Australian Armenian church leader ‘was a KGB spy’
Australian Armenian church leader ‘was a KGB spy’ –
A highly respected Australian church leader was a KGB spy, according to newly released Russian intelligence archives.
Archbishop Aghan Baliozian, Primate of the Diocese of the Armenian Church of Australia and New Zealand, was listed as a KGB agent, codenamed “Zorik” in the papers of former KGB archivist and defector Vasili Mitrokhin, which were released by the UK’s Churchill College Archive last month.
Born in Syria in 1946, the late Archbishop Baliozian arrived in Australia in 1975 to serve as Vicar General of the diocese of the Armenian Church before being appointed as Primate of Australia and New Zealand in 1982.
A highly respected religious leader and a well-known figure in Chatswood, Sydney, Archbishop Baliozian was strongly committed to ecumenism, working for cooperation and greater unity between Christian churches.
He was the first president of the National Council of Churches in Australia from 1994 to 1997 and president of the NSW Ecumenical Council from 2005 to 2007. He represented the Armenian Church at the World Council of Churches.
Archbishop Baliozian was awarded the Medal of the Order of Australia in 1995 “in recognition of service to the Armenian community” and the Centenary Medal in 2001, again for community service.
However, Mitrokhin’s papers on KGB espionage operations in Australia allege Archbishop Baliozian was recruited by Soviet intelligence in 1973 while undertaking theological studies in Yerevan, the capital of Armenia, then part of the Soviet Union.
According to Mitrokhin’s notes of Soviet state security files, Aghan Baliozian went on to work as a KGB agent while studying and teaching in Jerusalem in 1974, and maintained “ongoing communications in three countries”. He continued contact with the KGB after he transferred to the Armenian Church in Australia, according to the papers.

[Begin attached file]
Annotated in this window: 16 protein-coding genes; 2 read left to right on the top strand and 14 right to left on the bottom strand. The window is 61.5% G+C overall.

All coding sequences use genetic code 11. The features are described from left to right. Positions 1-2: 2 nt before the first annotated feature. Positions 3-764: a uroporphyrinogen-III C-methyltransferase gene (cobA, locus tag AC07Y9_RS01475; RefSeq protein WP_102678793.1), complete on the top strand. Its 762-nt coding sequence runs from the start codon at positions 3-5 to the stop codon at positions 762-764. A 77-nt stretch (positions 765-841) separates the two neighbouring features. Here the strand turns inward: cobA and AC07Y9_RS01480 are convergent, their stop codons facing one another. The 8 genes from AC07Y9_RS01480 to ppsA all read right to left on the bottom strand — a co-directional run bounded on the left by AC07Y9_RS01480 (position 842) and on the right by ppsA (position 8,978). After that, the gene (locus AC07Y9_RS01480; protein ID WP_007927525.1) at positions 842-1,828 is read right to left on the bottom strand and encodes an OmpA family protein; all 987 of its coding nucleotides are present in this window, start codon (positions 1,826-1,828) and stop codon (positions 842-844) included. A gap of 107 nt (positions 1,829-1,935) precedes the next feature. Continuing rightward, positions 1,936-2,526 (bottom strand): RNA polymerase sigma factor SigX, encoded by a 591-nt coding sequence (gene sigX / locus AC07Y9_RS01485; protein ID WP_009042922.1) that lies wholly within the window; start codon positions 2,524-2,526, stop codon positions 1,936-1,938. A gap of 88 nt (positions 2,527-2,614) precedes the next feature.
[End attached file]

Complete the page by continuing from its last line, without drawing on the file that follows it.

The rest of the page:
However, Mitrokhin’s papers also suggest that his performance in Australia was considered unsatisfactory. The third department of the KGB’s foreign intelligence directorate, responsible for operations in Australia, concluded Archbishop Baliozian had “insufficient operational training” and eventually discontinued his employment.
The precise terms of Archbishop Baliozian’s separation from the KGB are not recorded in Mitrokhin’s notes and it is not known whether he had any further dealings with Soviet intelligence in the 1980s.
Mitrokhin’s notes of KGB files record Soviet state security’s extensive efforts to recruit clergy as agents and informants, especially in churches with a significant presence in the former Soviet Union.
British intelligence historian Christopher Andrew, who collaborated with Mitrokhin on two books, claims that, during the Cold War the KGB recruited a number of representatives on the World Council of Churches, mainly from the Russian Orthodox Church but from other denominations as well, in successful efforts to influence the Council’s policies.
Archbishop Baliozian died in September 2012. More than 600 people attended his funeral at the Armenian Apostolic Church in Chatswood, including three archbishops from Jerusalem, India and Armenia.
Many NSW political figures paid tribute to the archbishop, with Liberal MP Jonathan O’Dea applauding his commitment to inter-religious dialogue as well as his abilities as an orator.
“Always approachable and gregarious, the archbishop was captivating as a speaker… He would simply speak from the heart, capturing the attention of young and old in his congregation and developing a strong and loyal following,” Mr O’Dea told the NSW Parliament.
THE AGE, Australia